Sometimes, the changing patterns of a loved one's behavior are barely noticable, until , in one moment,they are all you can see. For me, it was during the holidays, when my dad wandered away from a family gathering and emerged hours later, disheveled and upset.
"Where were you?" my mother asked, aghast at dad's unexplained disappearance.
"I went to pick up my dry cleaning," he said, empty-handed and on foot. It was then that my family put together a worrisome pattern of missed appointments, driving difficulties and memory lapses -- the early signs of dementia.
For my friend Maggie, there was no pattern of behaviors pointing in an ominous direction -- just a phone call.
"My husband and I were having a fight over something stupid," she explains. "I was so pissed off I almost didn't hear the phone ring. When Mom told me about her diagnosis, pancreatic cancer, I couldn't speak. All the problems that were swirling around in my head suddenly seemed inconsequential. My world caved in on me and I didn't know where to turn."
Though our circumstances differed, Maggie and I both found ourselves in a role we were not quite ready for -- how to develop a care plan that's best for our families' needs. As I talked about in my previous post on how to spot warning signs related to your parents' well-being, these challenges often spike around the holidays when adult children visit their aging parents and are confronted with a new normal.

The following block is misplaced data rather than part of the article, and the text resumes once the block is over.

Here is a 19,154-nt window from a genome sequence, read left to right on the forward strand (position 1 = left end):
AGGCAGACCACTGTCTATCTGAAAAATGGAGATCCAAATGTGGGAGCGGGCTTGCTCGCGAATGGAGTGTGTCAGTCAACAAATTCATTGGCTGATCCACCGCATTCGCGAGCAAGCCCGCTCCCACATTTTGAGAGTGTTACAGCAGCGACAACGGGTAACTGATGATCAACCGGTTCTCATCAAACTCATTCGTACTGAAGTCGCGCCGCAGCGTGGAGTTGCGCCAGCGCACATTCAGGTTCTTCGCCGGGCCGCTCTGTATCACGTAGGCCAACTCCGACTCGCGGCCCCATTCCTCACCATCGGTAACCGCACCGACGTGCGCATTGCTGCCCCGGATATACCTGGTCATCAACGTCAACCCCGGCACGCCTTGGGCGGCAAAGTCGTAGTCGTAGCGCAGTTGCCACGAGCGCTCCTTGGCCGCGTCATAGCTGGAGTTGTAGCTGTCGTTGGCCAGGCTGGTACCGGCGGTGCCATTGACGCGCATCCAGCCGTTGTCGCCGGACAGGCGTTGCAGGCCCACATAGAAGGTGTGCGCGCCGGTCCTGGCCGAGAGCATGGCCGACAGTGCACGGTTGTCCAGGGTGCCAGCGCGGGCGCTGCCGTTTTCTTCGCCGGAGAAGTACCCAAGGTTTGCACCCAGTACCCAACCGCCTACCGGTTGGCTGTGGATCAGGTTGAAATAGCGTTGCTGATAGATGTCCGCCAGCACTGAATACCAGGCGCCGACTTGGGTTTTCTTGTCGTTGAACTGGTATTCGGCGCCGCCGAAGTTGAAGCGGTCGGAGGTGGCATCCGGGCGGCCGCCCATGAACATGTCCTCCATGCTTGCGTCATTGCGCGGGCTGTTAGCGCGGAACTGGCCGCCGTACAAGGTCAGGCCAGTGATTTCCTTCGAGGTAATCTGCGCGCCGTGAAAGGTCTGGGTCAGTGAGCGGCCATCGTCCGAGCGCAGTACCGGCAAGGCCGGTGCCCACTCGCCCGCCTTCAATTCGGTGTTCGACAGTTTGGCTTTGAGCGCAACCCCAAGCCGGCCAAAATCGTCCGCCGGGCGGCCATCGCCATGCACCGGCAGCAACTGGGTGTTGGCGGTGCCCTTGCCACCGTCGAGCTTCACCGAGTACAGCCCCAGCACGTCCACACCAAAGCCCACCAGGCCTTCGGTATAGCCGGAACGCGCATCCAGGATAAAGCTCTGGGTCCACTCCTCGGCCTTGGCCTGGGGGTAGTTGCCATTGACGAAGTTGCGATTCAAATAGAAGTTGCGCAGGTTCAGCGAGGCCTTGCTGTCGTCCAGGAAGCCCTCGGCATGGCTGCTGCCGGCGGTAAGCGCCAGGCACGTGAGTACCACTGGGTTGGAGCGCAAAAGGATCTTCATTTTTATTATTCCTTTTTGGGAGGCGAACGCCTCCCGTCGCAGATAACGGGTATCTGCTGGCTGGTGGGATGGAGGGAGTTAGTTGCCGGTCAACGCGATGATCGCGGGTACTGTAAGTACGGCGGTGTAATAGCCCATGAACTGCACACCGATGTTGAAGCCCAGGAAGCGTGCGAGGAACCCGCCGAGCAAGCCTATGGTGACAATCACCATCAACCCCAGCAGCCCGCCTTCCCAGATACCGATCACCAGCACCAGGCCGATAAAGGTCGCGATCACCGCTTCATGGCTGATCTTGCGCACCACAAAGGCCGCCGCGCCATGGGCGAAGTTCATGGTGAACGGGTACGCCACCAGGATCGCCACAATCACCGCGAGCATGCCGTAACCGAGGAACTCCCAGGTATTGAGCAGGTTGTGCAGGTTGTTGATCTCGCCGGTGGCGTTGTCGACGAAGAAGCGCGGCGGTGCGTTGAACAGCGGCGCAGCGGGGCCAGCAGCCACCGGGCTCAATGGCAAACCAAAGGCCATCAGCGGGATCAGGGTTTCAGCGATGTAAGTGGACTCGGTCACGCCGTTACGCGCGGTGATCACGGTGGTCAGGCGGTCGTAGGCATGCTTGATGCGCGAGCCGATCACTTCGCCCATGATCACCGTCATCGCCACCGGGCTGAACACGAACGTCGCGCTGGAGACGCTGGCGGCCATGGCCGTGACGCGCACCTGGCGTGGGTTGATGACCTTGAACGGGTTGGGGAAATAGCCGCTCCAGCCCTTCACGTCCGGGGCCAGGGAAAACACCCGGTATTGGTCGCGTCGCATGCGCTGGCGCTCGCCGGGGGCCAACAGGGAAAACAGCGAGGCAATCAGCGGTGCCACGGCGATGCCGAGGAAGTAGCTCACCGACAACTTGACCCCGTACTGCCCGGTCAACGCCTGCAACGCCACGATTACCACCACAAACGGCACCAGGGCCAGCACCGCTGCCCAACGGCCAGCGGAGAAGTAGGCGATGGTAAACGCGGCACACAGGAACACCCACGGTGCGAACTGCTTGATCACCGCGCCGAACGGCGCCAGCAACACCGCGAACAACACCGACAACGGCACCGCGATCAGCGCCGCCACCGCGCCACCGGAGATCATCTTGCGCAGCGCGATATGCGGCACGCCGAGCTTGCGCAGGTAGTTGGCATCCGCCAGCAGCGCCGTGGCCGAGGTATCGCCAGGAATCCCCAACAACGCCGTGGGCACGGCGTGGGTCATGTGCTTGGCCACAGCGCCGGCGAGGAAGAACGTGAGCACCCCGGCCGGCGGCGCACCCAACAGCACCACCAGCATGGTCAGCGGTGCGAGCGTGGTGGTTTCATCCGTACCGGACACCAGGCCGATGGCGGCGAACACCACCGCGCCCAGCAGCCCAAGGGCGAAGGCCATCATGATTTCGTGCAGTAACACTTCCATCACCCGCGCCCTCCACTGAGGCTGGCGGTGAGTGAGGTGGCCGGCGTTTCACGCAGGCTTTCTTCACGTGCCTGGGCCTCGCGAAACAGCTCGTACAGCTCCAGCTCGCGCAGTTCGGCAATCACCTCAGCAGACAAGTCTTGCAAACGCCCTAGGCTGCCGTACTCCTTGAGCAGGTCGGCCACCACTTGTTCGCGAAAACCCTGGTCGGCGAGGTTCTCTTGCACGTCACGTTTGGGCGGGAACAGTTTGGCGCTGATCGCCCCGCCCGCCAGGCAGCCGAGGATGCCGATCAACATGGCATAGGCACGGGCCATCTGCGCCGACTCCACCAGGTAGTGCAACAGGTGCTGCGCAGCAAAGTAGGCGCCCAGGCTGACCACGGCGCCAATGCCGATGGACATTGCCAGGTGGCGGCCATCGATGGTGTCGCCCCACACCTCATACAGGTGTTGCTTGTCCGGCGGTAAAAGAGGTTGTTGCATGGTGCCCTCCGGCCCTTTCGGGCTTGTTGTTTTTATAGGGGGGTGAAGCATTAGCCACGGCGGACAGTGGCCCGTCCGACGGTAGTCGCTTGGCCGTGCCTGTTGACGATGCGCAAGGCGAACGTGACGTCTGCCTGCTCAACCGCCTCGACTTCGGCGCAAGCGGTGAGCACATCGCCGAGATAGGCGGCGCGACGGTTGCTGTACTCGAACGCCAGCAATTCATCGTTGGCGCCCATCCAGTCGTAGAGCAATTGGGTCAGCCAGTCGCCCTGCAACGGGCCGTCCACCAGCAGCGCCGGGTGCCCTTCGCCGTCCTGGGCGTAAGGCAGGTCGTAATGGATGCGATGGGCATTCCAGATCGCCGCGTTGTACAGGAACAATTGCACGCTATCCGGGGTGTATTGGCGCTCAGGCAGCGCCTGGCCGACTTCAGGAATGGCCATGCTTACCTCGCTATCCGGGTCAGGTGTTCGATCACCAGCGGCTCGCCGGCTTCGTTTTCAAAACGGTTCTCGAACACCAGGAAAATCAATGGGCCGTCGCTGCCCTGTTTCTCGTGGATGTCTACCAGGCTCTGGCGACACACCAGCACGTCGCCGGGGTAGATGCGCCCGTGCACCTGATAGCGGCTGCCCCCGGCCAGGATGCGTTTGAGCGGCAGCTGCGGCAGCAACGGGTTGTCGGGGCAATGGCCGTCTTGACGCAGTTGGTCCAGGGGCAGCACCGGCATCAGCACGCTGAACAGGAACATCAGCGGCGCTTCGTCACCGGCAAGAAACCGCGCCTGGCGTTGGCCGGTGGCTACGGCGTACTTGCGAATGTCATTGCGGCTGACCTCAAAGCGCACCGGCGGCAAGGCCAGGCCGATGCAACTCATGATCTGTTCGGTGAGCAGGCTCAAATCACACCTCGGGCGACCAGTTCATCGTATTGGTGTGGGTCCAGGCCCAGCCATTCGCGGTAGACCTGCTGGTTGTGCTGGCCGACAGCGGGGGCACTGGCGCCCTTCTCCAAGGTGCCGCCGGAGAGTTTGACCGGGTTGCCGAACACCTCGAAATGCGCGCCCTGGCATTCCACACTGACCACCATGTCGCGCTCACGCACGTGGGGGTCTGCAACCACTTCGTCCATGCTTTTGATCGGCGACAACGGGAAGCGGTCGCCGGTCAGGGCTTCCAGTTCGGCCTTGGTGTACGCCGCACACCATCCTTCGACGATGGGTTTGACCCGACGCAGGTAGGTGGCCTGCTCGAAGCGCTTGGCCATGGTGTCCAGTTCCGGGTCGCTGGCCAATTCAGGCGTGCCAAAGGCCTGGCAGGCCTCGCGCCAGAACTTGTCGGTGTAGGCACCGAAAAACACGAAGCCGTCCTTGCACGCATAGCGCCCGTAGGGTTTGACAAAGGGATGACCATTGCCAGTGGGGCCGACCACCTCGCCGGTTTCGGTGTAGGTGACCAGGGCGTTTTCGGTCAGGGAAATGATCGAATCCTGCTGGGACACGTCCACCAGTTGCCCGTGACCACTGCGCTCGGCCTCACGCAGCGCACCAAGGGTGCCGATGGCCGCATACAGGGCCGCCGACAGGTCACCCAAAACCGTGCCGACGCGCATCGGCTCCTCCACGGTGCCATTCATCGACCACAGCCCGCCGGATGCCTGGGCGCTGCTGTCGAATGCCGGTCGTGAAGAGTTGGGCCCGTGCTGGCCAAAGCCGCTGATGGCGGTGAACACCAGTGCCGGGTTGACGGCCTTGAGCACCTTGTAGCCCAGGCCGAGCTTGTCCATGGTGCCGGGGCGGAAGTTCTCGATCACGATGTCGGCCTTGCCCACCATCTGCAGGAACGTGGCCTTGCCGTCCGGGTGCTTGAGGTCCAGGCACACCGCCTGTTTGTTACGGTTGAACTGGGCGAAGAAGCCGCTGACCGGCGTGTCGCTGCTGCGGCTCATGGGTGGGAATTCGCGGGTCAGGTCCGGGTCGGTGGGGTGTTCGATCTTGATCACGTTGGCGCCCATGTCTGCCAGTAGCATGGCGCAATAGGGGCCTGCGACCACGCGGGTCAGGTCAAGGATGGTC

Something has changed -- mom is more frail, dad more forgetful -- and the caregiver torch gets passed from one generation to the next. If you find yourself in this role, you don't have to go it alone. Consider the following pointers to plan ahead and ease the journey:
Do Your Research
If you're out of town, who might check in on Mom or Dad in a storm or
after a treatment? Who might be able to bring a nice meal over from
time to time? Think about building a network of neighborly resources.
Not available? Learn about the local senior center and home care
agencies where your parent might enjoy a class, access transportation or
find companionship. And consider identifying these resources now before
a care crisis erupts, just in case you need more support at a later
Form a Team
If you have siblings, air your concerns before discussing them with your parents. The annual holiday dinner, when everyone is gathered together, is not the best time to broach the topic. Instead, come up with a plan to hold a family meeting. Agree to communicate as a unified front and hear each other's perspectives with an open mind; letting conflicts simmer at the surface will only derail your efforts.
To read more of this post from Jody Gastfriend, LICSW, read her blog at http://www.huffingtonpost.com/jody-gastfriend/seniors-and-the-holidays-_b_2258117.html